Armed with data gleaned from either instrument, it is more likely that top-tier executives will understand and address organizational-performance issues. During an IPA process, one company owner almost cried when provided feedback that he was not very well trusted. With guidance, he changed his personal behavior. A year later he was a changed leader — and grateful for what turned out to be a personal-development process.
“Everyone does it”
How do you deal with the common “ah, everyone does it” excuse for organizational misbehavior? Get leaders to question their own organizations’ behavior and practices. Appeal to their pride and competitive nature.
Stephen A. Covey once said to an executive, “Your company is perfectly designed… perfectively designed to be getting the results it is getting today.” He added, “If you want different results, then your company must change how it goes about getting results.”
To encourage changed thinking, pose one or more of these questions:
- Aren’t we better then they are?
- Shouldn’t we be better than that?
- Is this level of performance really acceptable?
- How can we ask employees to excel, if we accept this type of performance or these types of decisions?
- Are we saying one thing, but doing another?
A second powerful tactic: get leaders to “imagine” what could be. Paint a picture of what “could be” for the organization. Show how embracing a certain set of values or principles or behaviors is transforming to the organization — becoming truly a world leader, or being the most esteemed, or becoming the best in the industry, or being the most profitable, etc. Give leaders reasons to take up the challenge and to embrace making the investment effort.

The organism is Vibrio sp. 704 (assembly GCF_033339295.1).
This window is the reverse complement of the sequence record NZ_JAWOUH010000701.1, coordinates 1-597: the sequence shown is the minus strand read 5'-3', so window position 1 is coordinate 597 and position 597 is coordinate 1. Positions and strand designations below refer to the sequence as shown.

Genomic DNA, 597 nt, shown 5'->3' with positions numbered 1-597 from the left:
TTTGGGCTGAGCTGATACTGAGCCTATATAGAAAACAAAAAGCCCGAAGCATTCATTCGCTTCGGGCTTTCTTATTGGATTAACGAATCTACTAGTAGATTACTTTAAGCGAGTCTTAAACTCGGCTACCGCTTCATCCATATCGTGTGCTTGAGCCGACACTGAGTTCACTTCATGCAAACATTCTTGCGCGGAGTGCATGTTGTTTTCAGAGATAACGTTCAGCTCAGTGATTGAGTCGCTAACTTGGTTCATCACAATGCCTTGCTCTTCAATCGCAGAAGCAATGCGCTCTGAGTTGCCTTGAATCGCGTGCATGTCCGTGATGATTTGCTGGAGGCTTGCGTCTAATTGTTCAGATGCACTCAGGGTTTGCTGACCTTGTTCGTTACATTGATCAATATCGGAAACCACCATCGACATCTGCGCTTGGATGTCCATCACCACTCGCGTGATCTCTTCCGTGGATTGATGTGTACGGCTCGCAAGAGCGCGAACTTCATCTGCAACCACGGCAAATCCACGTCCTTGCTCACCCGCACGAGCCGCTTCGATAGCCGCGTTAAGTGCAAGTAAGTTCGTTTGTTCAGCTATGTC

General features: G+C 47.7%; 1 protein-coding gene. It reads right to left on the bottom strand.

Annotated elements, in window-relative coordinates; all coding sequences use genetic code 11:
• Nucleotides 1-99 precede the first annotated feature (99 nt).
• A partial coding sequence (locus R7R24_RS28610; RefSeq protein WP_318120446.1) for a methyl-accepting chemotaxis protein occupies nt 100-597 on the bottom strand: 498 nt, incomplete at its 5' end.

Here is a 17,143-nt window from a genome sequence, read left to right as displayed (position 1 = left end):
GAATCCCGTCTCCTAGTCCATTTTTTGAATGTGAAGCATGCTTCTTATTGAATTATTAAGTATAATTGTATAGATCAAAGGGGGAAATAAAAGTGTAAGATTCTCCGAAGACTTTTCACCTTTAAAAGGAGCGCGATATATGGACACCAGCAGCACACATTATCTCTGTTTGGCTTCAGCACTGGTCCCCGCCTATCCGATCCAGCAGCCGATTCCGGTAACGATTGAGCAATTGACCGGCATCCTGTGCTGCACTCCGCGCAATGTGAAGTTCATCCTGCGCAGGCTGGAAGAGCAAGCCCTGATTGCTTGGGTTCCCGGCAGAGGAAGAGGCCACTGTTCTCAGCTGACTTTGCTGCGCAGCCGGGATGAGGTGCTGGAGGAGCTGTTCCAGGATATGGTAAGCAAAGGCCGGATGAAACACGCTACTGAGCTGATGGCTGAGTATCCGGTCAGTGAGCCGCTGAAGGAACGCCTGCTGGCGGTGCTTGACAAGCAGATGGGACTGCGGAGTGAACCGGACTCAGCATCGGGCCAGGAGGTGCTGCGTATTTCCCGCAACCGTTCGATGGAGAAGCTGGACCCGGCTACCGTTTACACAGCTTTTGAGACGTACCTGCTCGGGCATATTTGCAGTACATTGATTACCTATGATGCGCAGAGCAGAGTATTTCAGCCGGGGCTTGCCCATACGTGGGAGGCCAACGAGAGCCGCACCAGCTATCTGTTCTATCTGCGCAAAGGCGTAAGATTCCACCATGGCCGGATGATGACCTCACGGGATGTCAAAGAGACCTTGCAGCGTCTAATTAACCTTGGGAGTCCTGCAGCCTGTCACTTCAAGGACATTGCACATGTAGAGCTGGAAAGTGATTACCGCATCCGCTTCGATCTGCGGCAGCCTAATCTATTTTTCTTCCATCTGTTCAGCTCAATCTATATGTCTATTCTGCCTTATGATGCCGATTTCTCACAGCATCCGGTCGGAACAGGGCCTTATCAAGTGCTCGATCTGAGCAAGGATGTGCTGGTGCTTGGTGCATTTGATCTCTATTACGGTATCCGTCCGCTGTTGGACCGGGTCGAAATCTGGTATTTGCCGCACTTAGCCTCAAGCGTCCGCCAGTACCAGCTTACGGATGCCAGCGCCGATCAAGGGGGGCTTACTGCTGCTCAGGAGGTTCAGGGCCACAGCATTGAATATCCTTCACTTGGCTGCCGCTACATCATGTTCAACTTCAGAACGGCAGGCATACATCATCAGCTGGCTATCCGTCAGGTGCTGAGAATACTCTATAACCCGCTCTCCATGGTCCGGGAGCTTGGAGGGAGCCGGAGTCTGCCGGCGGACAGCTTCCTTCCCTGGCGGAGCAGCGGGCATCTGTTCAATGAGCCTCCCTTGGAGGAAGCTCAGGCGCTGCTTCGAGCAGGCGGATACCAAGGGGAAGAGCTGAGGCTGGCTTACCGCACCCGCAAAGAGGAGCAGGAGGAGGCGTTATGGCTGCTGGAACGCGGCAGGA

The stonewall of denial
What if leaders bluntly refuse to acknowledge problems exist? Be patient and persistent when confronting denial. Do your best to remain articulate and sensitive to all possible issues. In the end, recognize you can’t force leaders to see things differently.
In the book, “Built to Last,” (Collins and Poras, HarperBusiness, 1994), the authors’ research indicates change-resistant leaders tend to believe their organization can be low-cost OR high-quality; embrace change OR be stable; invest in the future OR do well in the short term; commit to safety OR be highly productive. Company leaders holding this mindset subscribe to a philosophy called the “Tyranny of OR.”
Visionary companies subscribe to a totally different operational mindset, termed the “Wisdom of And.” Examples include: Safety AND productivity; an extremely tight culture AND an ability to change and adapt; a visionary, futuristic focus AND great daily execution. This mentality does not seek a mere balance — balance implies a 50-50 or a mid-point perspective.
As a change agent, you must possess one additional factor: trust. People, especially top-tier leaders, judge the credibility and veracity of the messengers (internal or external consultants) and the messages before making decisions. Leaders can be skeptical, even cynical, and they should be. But leaders will embrace change or new thinking more readily, if they feel the messengers ae credible, knowledgeable and trustworthy.